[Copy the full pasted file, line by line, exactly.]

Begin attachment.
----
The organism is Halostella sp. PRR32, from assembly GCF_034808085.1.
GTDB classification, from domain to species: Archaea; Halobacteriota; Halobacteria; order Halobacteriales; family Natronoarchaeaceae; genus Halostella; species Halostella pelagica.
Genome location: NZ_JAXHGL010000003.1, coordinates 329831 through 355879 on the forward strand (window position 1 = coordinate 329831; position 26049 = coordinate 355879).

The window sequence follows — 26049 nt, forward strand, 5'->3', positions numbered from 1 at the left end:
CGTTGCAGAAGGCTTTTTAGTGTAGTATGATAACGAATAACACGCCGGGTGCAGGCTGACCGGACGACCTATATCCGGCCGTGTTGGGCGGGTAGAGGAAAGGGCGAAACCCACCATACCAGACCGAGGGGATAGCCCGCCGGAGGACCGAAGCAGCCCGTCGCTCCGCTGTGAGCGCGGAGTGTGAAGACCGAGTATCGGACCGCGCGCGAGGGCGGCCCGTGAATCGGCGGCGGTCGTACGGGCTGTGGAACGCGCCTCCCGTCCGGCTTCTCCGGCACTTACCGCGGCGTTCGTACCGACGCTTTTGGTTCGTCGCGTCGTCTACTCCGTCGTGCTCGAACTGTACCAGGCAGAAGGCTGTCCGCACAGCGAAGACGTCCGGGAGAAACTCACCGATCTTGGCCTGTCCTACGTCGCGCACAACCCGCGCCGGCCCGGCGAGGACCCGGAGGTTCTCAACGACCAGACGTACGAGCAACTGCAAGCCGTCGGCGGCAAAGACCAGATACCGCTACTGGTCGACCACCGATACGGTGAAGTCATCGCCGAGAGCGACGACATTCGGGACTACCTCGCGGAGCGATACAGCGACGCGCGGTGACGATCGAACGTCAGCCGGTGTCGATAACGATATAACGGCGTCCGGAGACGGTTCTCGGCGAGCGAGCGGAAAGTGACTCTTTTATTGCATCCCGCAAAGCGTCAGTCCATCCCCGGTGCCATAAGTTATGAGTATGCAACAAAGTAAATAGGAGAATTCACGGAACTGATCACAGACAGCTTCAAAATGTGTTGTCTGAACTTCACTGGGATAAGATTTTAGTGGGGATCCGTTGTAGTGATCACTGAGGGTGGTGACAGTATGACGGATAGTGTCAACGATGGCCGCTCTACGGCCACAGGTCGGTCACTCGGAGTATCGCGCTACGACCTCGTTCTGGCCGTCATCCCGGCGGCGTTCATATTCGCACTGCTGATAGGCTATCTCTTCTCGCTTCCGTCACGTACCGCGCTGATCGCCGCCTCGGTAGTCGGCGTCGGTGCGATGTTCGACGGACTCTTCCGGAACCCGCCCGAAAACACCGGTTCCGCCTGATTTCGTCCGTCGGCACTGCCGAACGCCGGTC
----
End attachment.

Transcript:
The organism is Halostella sp. PRR32, from assembly GCF_034808085.1.
GTDB classification, from domain to species: Archaea; Halobacteriota; Halobacteria; order Halobacteriales; family Natronoarchaeaceae; genus Halostella; species Halostella pelagica.
Genome location: NZ_JAXHGL010000003.1, coordinates 329831 through 355879 on the forward strand (window position 1 = coordinate 329831; position 26049 = coordinate 355879).

The window sequence follows — 26049 nt, forward strand, 5'->3', positions numbered from 1 at the left end:
CGTTGCAGAAGGCTTTTTAGTGTAGTATGATAACGAATAACACGCCGGGTGCAGGCTGACCGGACGACCTATATCCGGCCGTGTTGGGCGGGTAGAGGAAAGGGCGAAACCCACCATACCAGACCGAGGGGATAGCCCGCCGGAGGACCGAAGCAGCCCGTCGCTCCGCTGTGAGCGCGGAGTGTGAAGACCGAGTATCGGACCGCGCGCGAGGGCGGCCCGTGAATCGGCGGCGGTCGTACGGGCTGTGGAACGCGCCTCCCGTCCGGCTTCTCCGGCACTTACCGCGGCGTTCGTACCGACGCTTTTGGTTCGTCGCGTCGTCTACTCCGTCGTGCTCGAACTGTACCAGGCAGAAGGCTGTCCGCACAGCGAAGACGTCCGGGAGAAACTCACCGATCTTGGCCTGTCCTACGTCGCGCACAACCCGCGCCGGCCCGGCGAGGACCCGGAGGTTCTCAACGACCAGACGTACGAGCAACTGCAAGCCGTCGGCGGCAAAGACCAGATACCGCTACTGGTCGACCACCGATACGGTGAAGTCATCGCCGAGAGCGACGACATTCGGGACTACCTCGCGGAGCGATACAGCGACGCGCGGTGACGATCGAACGTCAGCCGGTGTCGATAACGATATAACGGCGTCCGGAGACGGTTCTCGGCGAGCGAGCGGAAAGTGACTCTTTTATTGCATCCCGCAAAGCGTCAGTCCATCCCCGGTGCCATAAGTTATGAGTATGCAACAAAGTAAATAGGAGAATTCACGGAACTGATCACAGACAGCTTCAAAATGTGTTGTCTGAACTTCACTGGGATAAGATTTTAGTGGGGATCCGTTGTAGTGATCACTGAGGGTGGTGACAGTATGACGGATAGTGTCAACGATGGCCGCTCTACGGCCACAGGTCGGTCACTCGGAGTATCGCGCTACGACCTCGTTCTGGCCGTCATCCCGGCGGCGTTCATATTCGCACTGCTGATAGGCTATCTCTTCTCGCTTCCGTCACGTACCGCGCTGATCGCCGCCTCGGTAGTCGGCGTCGGTGCGATGTTCGACGGACTCTTCCGGAACCCGCCCGAAAACACCGGTTCCGCCTGATTTCGTCCGTCGGCACTGCCGAACGCCGGTC